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Intu still in talks on rescue but preparing for administration

Published
Jun 23, 2020
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Troubled property giant Intu issued an update on Tuesday that paved the way for the firm to go into administration should its talks with its creditors fail.


Intu



Whether those talks will fail or not remains open to question. The owner of Lakeside, Metrocentre and many other malls needs to reach a standstill agreement on debt owed to certain creditors by June 26 as existing problems at the company have been exacerbated by tenants not paying their rents during the lockdown.

But ahead of that deadline, Intu said that “notwithstanding the progress made with lenders, Intu has also appointed KPMG to contingency plan for administration.”

It added: “In the event that Intu Properties plc is unable to reach a standstill, it is likely it and certain other central entities will fall into administration. In this situation, all property companies would be required to pre-fund the administrator to provide central services to the shopping centres. If the administrator is not pre-funded then there is a risk that centres may have to close for a period.”

It said up to 17 malls could close in that eventuality, which would be devastating both for the company and many of its tenants that have only just been able to reopen.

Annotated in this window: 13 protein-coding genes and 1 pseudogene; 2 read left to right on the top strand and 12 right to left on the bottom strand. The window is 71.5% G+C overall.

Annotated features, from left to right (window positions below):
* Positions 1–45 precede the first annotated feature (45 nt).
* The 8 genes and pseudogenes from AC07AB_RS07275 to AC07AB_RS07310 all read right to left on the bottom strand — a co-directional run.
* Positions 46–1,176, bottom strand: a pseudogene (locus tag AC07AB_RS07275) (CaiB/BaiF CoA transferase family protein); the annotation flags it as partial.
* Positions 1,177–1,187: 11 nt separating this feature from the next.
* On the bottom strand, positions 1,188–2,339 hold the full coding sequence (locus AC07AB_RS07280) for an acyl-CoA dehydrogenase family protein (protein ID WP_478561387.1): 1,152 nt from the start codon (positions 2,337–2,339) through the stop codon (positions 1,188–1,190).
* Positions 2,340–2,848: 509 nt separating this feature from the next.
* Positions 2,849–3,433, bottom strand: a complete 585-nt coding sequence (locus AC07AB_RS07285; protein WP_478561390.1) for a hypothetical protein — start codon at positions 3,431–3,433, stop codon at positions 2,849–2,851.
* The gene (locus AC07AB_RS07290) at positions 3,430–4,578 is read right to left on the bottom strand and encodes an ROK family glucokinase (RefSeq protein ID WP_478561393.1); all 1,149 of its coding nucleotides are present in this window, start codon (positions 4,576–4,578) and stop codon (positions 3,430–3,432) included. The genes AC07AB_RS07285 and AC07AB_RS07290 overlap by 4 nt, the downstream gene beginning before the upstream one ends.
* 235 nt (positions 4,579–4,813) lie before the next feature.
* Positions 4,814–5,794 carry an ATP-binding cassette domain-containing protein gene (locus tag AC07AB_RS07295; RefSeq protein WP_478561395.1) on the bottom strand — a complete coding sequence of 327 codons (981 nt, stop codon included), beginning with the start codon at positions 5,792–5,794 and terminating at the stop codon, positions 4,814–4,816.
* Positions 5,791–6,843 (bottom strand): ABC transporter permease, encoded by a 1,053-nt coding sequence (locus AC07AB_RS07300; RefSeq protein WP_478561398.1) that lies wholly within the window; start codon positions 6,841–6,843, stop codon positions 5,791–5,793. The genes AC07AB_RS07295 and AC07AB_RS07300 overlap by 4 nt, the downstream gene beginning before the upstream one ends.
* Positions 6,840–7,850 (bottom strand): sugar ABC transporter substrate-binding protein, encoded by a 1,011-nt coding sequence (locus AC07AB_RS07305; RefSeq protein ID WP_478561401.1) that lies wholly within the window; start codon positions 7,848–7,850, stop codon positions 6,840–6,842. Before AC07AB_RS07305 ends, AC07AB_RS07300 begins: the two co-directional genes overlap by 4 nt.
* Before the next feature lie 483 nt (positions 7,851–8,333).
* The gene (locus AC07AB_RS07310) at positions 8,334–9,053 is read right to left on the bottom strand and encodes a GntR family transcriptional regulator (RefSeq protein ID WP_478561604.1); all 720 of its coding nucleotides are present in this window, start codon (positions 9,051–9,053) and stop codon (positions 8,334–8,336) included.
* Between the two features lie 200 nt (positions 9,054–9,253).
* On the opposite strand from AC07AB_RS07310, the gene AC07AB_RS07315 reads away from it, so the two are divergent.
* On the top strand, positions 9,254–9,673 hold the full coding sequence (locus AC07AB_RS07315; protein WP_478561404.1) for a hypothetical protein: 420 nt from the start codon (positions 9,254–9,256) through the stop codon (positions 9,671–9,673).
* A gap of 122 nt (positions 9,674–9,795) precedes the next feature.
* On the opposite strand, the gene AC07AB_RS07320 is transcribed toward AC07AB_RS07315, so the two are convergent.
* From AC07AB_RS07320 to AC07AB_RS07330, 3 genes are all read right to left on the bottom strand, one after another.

The company said various issues are still being debated with its creditors, including the duration of the standstill agreement. Intu had requested 18 months, but some creditors are unhappy about agreeing to that length of time, even though Intu has said that it’s “not expected that the duration will exceed 15 months.”

And given that they’d be allowing Intu a lot of leeway if they agree to the standstill, they want something in return. The company said “the extent and basis to which creditors at the individual asset level will share (to the extent it exists after the repayment of debt, accrued interest and applicable break costs) in any future valuation recovery” is an issue on the table and could include converting debt to equity.

How the operations of individual centres are to be funded is another hurdle. The landlord said that it’s seeing lower rent collections at certain shopping centres due to Covid-19 “and cash trapped under their financing arrangements which restrict their ability to pay for support (such as shopping centre staff) from other entities in the Intu Group”. 

Getting additional funding in centres funded by bond structures “is more difficult to achieve and, in this connection, consent will be sought shortly from the stockholders of Intu Debenture PLC to authorise the trustee to release certain monies within the existing debt structure to be used for short-term liquidity needs. Other centres may also require cash injections for these purposes.”

The complexity of the situation partly reflects the complexity of the ownership set-up at Intu. But whatever happens, with Friday’s deadline approaching, things will become clearer within a few days at the most.

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